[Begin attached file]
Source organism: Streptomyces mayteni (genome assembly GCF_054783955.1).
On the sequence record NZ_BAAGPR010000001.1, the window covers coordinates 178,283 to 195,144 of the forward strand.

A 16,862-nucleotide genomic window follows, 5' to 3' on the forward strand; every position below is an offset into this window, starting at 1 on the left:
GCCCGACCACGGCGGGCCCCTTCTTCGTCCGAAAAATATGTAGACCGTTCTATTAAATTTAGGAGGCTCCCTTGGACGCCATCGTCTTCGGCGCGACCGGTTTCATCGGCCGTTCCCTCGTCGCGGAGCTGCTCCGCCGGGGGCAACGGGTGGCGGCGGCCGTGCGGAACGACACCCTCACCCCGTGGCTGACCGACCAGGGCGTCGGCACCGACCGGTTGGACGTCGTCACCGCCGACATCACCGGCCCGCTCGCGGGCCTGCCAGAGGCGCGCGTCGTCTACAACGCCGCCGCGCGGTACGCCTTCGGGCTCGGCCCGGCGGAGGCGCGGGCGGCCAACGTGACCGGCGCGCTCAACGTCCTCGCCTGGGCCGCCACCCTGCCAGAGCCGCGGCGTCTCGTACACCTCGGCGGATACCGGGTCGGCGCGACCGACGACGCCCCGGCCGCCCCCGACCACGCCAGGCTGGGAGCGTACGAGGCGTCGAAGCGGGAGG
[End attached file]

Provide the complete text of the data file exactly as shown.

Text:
Source organism: Streptomyces mayteni (genome assembly GCF_054783955.1).
On the sequence record NZ_BAAGPR010000001.1, the window covers coordinates 178,283 to 195,144 of the forward strand.

A 16,862-nucleotide genomic window follows, 5' to 3' on the forward strand; every position below is an offset into this window, starting at 1 on the left:
GCCCGACCACGGCGGGCCCCTTCTTCGTCCGAAAAATATGTAGACCGTTCTATTAAATTTAGGAGGCTCCCTTGGACGCCATCGTCTTCGGCGCGACCGGTTTCATCGGCCGTTCCCTCGTCGCGGAGCTGCTCCGCCGGGGGCAACGGGTGGCGGCGGCCGTGCGGAACGACACCCTCACCCCGTGGCTGACCGACCAGGGCGTCGGCACCGACCGGTTGGACGTCGTCACCGCCGACATCACCGGCCCGCTCGCGGGCCTGCCAGAGGCGCGCGTCGTCTACAACGCCGCCGCGCGGTACGCCTTCGGGCTCGGCCCGGCGGAGGCGCGGGCGGCCAACGTGACCGGCGCGCTCAACGTCCTCGCCTGGGCCGCCACCCTGCCAGAGCCGCGGCGTCTCGTACACCTCGGCGGATACCGGGTCGGCGCGACCGACGACGCCCCGGCCGCCCCCGACCACGCCAGGCTGGGAGCGTACGAGGCGTCGAAGCGGGAGG